As winter disappears in Carvel, usually serious-minded Judge James K. Hardy finds himself gazing out his courtroom window and thinking of spring. After court is recessed, the judge is visited by chemist Mark Hansen and promoter James Willis, who inform him that some gravelly land previously thought worthless and set aside for an acqueduct that was never built, is actually rich in bauxite, a mineral needed to make aluminum. Though the men want to start to work reclaiming the bauxite right away, the judge decides to get a sample of the soil himself and have it independently analyzed. That same day, the judge's teenage son Andy is snubbed by his girl friend, Polly Benedict, who has a crush on Ensign Charles Copley, who is working in Carvel. Andy's hurt feelings are soon alleviated by Rose Meredith, a new, young drama teacher at Carvel High, on whom Andy develops a tremendous crush. Soon the judge's chemical report comes back revealing that the soil sample is what Hansen and Willis claimed it was. He then excitedly decides to invest his own money and urge friends to capitalize on the venture as well. Soon Marian Hardy, the judge's daughter, who wants to become a career woman, gets a job as Hansen and Willis' secretary. As the weeks pass, while the judge and his friends anticipate great profits from the bauxite and Marian works at the office, Andy works hard to impress Miss Meredith in rehearsals for the school play. One day, Marian comes home from the office and informs her father that Willis and Hansen have secretly left town with all of the money earmarked for ...

More Less

As winter disappears in Carvel, usually serious-minded Judge James K. Hardy finds himself gazing out his courtroom window and thinking of spring. After court is recessed, the judge is visited by chemist Mark Hansen and promoter James Willis, who inform him that some gravelly land previously thought worthless and set aside for an acqueduct that was never built, is actually rich in bauxite, a mineral needed to make aluminum. Though the men want to start to work reclaiming the bauxite right away, the judge decides to get a sample of the soil himself and have it independently analyzed. That same day, the judge's teenage son Andy is snubbed by his girl friend, Polly Benedict, who has a crush on Ensign Charles Copley, who is working in Carvel. Andy's hurt feelings are soon alleviated by Rose Meredith, a new, young drama teacher at Carvel High, on whom Andy develops a tremendous crush. Soon the judge's chemical report comes back revealing that the soil sample is what Hansen and Willis claimed it was. He then excitedly decides to invest his own money and urge friends to capitalize on the venture as well. Soon Marian Hardy, the judge's daughter, who wants to become a career woman, gets a job as Hansen and Willis' secretary. As the weeks pass, while the judge and his friends anticipate great profits from the bauxite and Marian works at the office, Andy works hard to impress Miss Meredith in rehearsals for the school play. One day, Marian comes home from the office and informs her father that Willis and Hansen have secretly left town with all of the money earmarked for the project. Knowing that he has been duped and feeling guilty that he urged friends to join him in the venture, the judge decides to call a meeting of the share holders to confess everything. Just before the meeting, however, he learns that the city is anxious to buy the gravel on the land for a new highway. Although he still blames himself for the near financial disaster, his friends hold themselves equally responsible and are happy to learn that the gravel sale will enable them to break even on their investments. Later that day, Andy announces that he plans to quit school and marry Miss Meredith, to whom he has just proposed. Though his father gently tries to warn him about the problems he will encounter, Andy is convinced that his situation will work out. Miss Meredith, who was touched by Andy's proposal, tells him that she will give him an answer after the school play. During the intermission, however, when Andy sees her kiss her fiancé, who has just come to visit her, he realizes that she will not marry him. Though hurt, Andy continues in the play. Finally, after the play is greeted with applause by the audience, Polly goes to Andy to make up and the entire Hardy family happily return home.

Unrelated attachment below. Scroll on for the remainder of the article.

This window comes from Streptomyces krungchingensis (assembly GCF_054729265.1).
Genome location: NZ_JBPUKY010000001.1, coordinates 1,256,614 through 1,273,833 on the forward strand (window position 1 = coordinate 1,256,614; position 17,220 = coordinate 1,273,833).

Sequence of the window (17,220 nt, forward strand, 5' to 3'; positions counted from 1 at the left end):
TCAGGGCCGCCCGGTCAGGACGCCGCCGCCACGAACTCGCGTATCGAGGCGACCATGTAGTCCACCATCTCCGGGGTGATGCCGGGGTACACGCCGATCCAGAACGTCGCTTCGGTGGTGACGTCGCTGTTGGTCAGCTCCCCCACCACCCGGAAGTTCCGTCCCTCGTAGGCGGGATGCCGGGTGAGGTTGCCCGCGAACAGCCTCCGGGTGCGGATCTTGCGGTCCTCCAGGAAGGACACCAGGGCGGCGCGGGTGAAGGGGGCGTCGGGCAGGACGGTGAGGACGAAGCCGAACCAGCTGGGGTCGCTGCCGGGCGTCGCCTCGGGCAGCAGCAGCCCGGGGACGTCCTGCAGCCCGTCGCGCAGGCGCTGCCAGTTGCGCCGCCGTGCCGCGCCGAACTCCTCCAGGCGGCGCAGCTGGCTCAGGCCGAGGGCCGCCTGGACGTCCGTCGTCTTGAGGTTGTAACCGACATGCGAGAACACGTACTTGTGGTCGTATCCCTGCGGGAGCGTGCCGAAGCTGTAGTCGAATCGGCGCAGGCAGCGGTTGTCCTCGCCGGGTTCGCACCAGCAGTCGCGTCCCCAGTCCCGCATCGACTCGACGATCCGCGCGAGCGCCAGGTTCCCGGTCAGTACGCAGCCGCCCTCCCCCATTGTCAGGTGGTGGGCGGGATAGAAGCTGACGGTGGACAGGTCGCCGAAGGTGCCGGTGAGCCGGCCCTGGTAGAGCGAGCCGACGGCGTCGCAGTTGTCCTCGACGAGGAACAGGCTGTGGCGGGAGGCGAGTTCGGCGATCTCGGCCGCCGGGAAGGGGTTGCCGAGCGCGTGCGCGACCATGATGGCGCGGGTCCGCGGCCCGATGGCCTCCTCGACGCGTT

Less

GENRE
Genre:
Sub-genre:
Teenage, Domestic


Subject

Legend
Viewed by AFI
Partially Viewed
Offscreen Credit
Name Occurs Before Title
AFI Life Achievement Award

TOP SEARCHES

The Black Cauldron

According to production notes in AMPAS library files, The Black Cauldron took twelve years to complete, and began in 1971 when Walt Disney Pictures, Inc., bought the ... >>

An American Tail

The summary and note for this entry were completed with participation from the AFI Academic Network. Summary and note were written by participant JoAnn Yao, a student at ... >>

The Great Mouse Detective

According to a 20 Jun 1986 Back Stage article, animator Eric Larson, the last of Walt Disney’s “Nine Old Men” from his original stable of artists, served ... >>

The Secret of NIMH

The character of the gatekeeper, “Brutus,” is not credited among the onscreen “voice talents,” as he has no spoken lines.
       Contemporary sources referred to the film throughout production as ... >>

Mother's Cry

An item in the 26 March 1930 Variety announced that Helen Grace Carlisle, author of the 1930 novel Mother’s Cry, had entered into a writing ... >>

The American Film Institute is grateful to Sir Paul Getty KBE and the Sir Paul Getty KBE Estate for their dedication to the art of the moving image and their support for the AFI Catalog of Feature Films and without whose support AFI would not have been able to achieve this historical landmark in this epic scholarly endeavor.